D.C. officials are trying to better understand the use and prevalence of synthetic drugs with newly required medical sampling at local hospitals.

On July 10, the District Department of Health adopted emergency regulations as part of a “surveillance program” for collecting data on synthetic cannabinoids such as K2, Spice, Bizarro, and ScoobySnax. The regulations, made public this past Friday in the D.C. Register, require area hospitals to collect urine samples from patients “with signs and symptoms of [synthetic-drug] overdose” after they’ve arrived at the emergency room. The regulations also recommend that clinicians take blood samples from these patients, though they are not required. Hospitals must then send collected samples to the Office of the Chief Medical Examiner for testing.

“This emergency rulemaking action is necessary for the Department to immediately improve tracking the upward spike in the use of the illegal synthetic cannabinoid products,” a DOH notice reads. “Enactment of these regulations will immediately allow the Department to better determine the level of use of synthetic marijuana in the District and to determine the locations where use is especially prevalent, in order to better protect the health, welfare and safety of residents of and visitors to the District.”

Asked why only urine samples are required by the regulations, DOH Director LaQuandra Nesbitt says in a statement that hospitals may not routinely draw blood from emergency room patients because doing so can pose safety risks, especially for uncooperative patients under the influence of drugs. In many cases, it is safer to collect a urine sample than a blood sample. Urine and blood samples test for different aspects of synthetic drugs, she adds.

“As synthetic drug testing has been implemented in recent weeks, we are still awaiting initial results [of the surveillance program],” Nesbitt says.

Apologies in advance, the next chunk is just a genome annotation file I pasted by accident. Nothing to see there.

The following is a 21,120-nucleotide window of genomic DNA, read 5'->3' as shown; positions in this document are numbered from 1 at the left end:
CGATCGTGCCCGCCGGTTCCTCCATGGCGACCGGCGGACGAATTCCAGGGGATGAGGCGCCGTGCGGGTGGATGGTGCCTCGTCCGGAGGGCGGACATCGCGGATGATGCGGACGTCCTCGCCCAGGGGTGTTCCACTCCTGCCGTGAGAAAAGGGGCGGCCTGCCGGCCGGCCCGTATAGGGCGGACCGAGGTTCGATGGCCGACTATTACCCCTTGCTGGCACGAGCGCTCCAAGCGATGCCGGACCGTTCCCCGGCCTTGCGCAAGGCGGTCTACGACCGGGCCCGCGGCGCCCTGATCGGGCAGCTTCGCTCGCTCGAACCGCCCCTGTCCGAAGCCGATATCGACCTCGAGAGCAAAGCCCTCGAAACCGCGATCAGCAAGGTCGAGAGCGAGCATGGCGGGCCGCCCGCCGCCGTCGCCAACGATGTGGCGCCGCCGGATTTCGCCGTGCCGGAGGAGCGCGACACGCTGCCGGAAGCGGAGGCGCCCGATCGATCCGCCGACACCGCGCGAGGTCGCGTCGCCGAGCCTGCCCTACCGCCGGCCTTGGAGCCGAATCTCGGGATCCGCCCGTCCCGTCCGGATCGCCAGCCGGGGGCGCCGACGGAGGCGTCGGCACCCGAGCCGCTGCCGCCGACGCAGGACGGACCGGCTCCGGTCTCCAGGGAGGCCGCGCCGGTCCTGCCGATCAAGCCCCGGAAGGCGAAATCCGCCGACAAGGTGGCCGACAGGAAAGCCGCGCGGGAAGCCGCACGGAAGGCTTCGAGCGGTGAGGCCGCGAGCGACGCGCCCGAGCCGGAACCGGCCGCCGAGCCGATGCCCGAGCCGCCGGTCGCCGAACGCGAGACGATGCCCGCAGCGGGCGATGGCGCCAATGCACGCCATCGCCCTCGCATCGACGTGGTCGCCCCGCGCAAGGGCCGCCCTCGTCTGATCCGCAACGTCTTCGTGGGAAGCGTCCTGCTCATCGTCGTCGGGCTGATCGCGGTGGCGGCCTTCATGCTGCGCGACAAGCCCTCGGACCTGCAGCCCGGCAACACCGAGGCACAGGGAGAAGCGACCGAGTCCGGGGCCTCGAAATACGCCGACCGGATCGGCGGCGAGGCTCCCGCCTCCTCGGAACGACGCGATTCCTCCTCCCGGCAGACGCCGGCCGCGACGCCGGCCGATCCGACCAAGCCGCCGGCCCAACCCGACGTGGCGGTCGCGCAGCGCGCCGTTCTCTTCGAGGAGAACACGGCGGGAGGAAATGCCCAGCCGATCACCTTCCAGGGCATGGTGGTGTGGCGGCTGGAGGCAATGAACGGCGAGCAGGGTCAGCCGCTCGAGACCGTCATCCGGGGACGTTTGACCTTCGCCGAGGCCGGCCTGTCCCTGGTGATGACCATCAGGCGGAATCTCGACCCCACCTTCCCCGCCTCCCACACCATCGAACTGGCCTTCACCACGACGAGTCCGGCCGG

The D.C. Fire and EMS department has recorded several hundred synthetic-drug cases over the past two months. In June alone, the department saw 439 cases, representing a dramatic uptick in incidence: Until May 2014, when there were 50 synthetic-cannabinoid-related hospitalizations, there had been fewer than 30 such cases a month. Health officials say the drugs are particularly dangerous to users and others because they can cause violent behavior, seizures, and self-harm.

Similarly, the DOH regulation notes the drugs have “a more powerful and unpredictable effect” than normal marijuana; they can lead to vomiting, hallucinations, raised blood pressure, and pale skin.

The DOH regulations specify that hospitals are not responsible for “testing sample[s] or advising patient[s] of the results of [drug] test[s].” Moreover, OCME is expected to scrub the samples of any “individually identifying information” (including name, date of birth, race and gender, and even the sampling hospital’s ID), because DOH will use them “solely for surveillance purposes.”

The emergency regulations will remain in effect until Nov. 7—120 days after they were adopted—or until they are amended or repealed.

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